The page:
Duplex ultrasound investigation of the veins of the lower limbs after treatment for varicose veins – UIP consensus document
by Michel Perrin, Lyon, France
Duplex ultrasound is the most informative and precise investigation for assessing operative treatment outcome, knowing that physical examination is not reliable. Such assessment is crucial for various reasons. First, it checks whether the procedure report tallies with the immediate postoperative duplex ultrasound findings. Second, duplex ultrasound is the ideal noninvasive method for patient follow-up as ultrasound imaging predicts clinical recurrence.1Third, because information provided by this investigation might improve understanding of recurrence, which can be tracked step by step in individual patients.
But to be interpreted correctly by phlebologists, duplex ultrasound findings must be standardized in terms of protocol procedure and terminology. Recommendations on both are clearly stated in the article; furthermore the authors have rightly separated duplex ultrasound examination after open surgery and endovenous ablation (thermal and chemical). Supporters of CHIVA (ambulatory conservative hemodynamic management of varicose veins and ASVAL (Ambulatory Selective Varicose vein Ablation under Local anesthesia) will probably be a little bit disappointed as duplex ultrasound postoperative assessment and follow-up of these procedures preserving the saphenous trunk are not mentioned.2,3
One issue is clearly underlined: unfortunately we still do not have a clear idea of the relationship between the clinical, etiological, anatomical, pathophysiological (CEAP) classification of chronic venous disorders, Venous Clinical Severity Score, and other generic and quality of life assessments with duplex ultrasound. Consequently, the present document should not be used alone, but with similar existing or newly produced consensus documents on clinical reporting. It should be remembered that duplex ultrasound assessment does not matter to the patient, who evaluates operative treatment outcome in terms of cosmetic results and symptoms.
The bibliography is exhaustive, with 94 references in total, but it is unfortunate that editorial policy does not allow highlighting of key papers and major review articles, which would be helpful for the reader.
In conclusion, this outstanding consensus article provides valuable guidance for duplex ultrasound assessment of patients after any kind of operative treatment.
1. De Maeseneer MG, Vandenbroeck CP, Hendriks JM, Lauwers PR, Van Schil PE. Accuracy of duplex evaluation one year after varicose vein surgery to predict recurrence at the saphenofemoral junction after five years. Eur J Vasc Endovasc Surg. 2005;29:308-312.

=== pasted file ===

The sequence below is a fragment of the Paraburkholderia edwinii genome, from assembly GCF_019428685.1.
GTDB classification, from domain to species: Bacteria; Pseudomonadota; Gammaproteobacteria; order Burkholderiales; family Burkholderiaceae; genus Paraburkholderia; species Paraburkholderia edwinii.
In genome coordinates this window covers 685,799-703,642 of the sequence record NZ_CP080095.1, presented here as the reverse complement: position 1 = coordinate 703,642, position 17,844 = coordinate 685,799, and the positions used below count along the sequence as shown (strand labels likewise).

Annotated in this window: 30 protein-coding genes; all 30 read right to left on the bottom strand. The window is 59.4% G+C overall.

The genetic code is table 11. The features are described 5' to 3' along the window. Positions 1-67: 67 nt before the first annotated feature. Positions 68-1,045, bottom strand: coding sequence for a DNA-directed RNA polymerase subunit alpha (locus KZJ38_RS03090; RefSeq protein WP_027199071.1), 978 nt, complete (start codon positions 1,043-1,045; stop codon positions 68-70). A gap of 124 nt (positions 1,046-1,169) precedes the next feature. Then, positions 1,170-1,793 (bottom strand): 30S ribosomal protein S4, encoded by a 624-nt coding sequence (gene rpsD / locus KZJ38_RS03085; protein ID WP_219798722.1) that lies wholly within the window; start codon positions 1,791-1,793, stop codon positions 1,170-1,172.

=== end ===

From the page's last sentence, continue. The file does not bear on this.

2. Cappelli M, Molino Lova R, et al. Comparison between the CHIVA cure and stripping in the treatment of varicose veins of the legs: follow-up of 3 years J Mal Vasc. 1996;21:40-46
3. Pittaluga P, Chastanet S, Rea B, Barbe R. Midterm results of the surgical treatment of varices by phlebectomy with conservation of a refluxing saphenous vein. J Vasc Surg. 2009;50:107-118.
With the endorsement of:
- Late Follow-Up of Saphenofemoral Junction Ligation Combined With Ultrasound-Guided Foam Sclerotherapy in Patients with Venous Ulcers
- Generic Health-related Quality of Life is Significantly Worse in Varicose Vein Patients with Lower Limb Symptoms Independent of CEAP Clinical Grade
- The relative position of paired valves at venous junctions suggests their role in modulating three-dimensional flow pattern in veins
- Management of uncomplicated varicose veins. A case vignette for a clinical decision proposal
- Epidemiology of chronic venous disorders in geographically diverse populations: results from the vein consult program
- Higher soluble P-selectin is associated with chronic venous insufficiency: the San Diego population study
- Servier /UIP Research Fellowship
- Grading the risk of thrombosis in ambulatory patients with cancer
- Choosing a contraceptive pill in women at high risk of venous thromboembolism*
- Early thrombus removal strategies for acute deep venous thrombosis: Clinical Practice Guidelines of the Society for Vascular Surgery and the American Venous Forum
- Proteolytic degradation and receptor cleavage in the microcirculation
- The natural progression of chronic venous disorders: An overview of available information from longitudinal studies
- Chronic cerebrospinal venous insufficiency: State of the art and research challenges
- Review and Comment of the 2011 Clinical Practice Guidelines of the Society for Vascular Surgery andthe American Venous Forum
- Randomized controlled trial in treatment of varicose veins
- Pelvic vein incompetence: a review of diagnosis and treatment
- Benefit of Daflon 500 mg in the reduction of chronic venous disease–related symptoms
- Factors to identify patients at risk for progression of chronic venous disease: have we progressed?
- History of venous surgery